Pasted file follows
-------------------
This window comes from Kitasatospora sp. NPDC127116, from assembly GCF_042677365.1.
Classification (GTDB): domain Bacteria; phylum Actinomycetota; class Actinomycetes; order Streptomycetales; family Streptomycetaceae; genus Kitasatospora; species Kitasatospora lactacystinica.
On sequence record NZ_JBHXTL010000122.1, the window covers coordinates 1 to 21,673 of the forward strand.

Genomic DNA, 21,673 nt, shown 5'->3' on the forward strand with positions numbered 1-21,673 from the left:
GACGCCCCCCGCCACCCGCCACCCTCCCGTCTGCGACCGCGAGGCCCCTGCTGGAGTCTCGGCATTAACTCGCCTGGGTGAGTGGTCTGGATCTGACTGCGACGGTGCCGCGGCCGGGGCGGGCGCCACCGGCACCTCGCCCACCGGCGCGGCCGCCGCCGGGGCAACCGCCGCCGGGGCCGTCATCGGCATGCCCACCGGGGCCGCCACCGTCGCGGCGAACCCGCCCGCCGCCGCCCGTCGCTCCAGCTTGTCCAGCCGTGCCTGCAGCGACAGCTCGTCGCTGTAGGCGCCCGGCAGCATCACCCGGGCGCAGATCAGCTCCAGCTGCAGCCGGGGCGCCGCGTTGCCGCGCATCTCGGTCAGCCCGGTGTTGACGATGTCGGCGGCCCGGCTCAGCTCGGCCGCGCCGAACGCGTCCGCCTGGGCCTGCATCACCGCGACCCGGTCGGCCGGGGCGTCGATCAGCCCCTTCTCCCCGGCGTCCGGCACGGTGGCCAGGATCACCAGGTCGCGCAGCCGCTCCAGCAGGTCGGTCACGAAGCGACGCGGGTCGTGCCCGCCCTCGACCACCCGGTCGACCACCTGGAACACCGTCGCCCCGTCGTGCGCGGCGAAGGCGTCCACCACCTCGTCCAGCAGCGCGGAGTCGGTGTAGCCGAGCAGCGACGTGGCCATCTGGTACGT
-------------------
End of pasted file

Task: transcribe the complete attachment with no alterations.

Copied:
This window comes from Kitasatospora sp. NPDC127116, from assembly GCF_042677365.1.
Classification (GTDB): domain Bacteria; phylum Actinomycetota; class Actinomycetes; order Streptomycetales; family Streptomycetaceae; genus Kitasatospora; species Kitasatospora lactacystinica.
On sequence record NZ_JBHXTL010000122.1, the window covers coordinates 1 to 21,673 of the forward strand.

Genomic DNA, 21,673 nt, shown 5'->3' on the forward strand with positions numbered 1-21,673 from the left:
GACGCCCCCCGCCACCCGCCACCCTCCCGTCTGCGACCGCGAGGCCCCTGCTGGAGTCTCGGCATTAACTCGCCTGGGTGAGTGGTCTGGATCTGACTGCGACGGTGCCGCGGCCGGGGCGGGCGCCACCGGCACCTCGCCCACCGGCGCGGCCGCCGCCGGGGCAACCGCCGCCGGGGCCGTCATCGGCATGCCCACCGGGGCCGCCACCGTCGCGGCGAACCCGCCCGCCGCCGCCCGTCGCTCCAGCTTGTCCAGCCGTGCCTGCAGCGACAGCTCGTCGCTGTAGGCGCCCGGCAGCATCACCCGGGCGCAGATCAGCTCCAGCTGCAGCCGGGGCGCCGCGTTGCCGCGCATCTCGGTCAGCCCGGTGTTGACGATGTCGGCGGCCCGGCTCAGCTCGGCCGCGCCGAACGCGTCCGCCTGGGCCTGCATCACCGCGACCCGGTCGGCCGGGGCGTCGATCAGCCCCTTCTCCCCGGCGTCCGGCACGGTGGCCAGGATCACCAGGTCGCGCAGCCGCTCCAGCAGGTCGGTCACGAAGCGACGCGGGTCGTGCCCGCCCTCGACCACCCGGTCGACCACCTGGAACACCGTCGCCCCGTCGTGCGCGGCGAAGGCGTCCACCACCTCGTCCAGCAGCGCGGAGTCGGTGTAGCCGAGCAGCGACGTGGCCATCTGGTACGT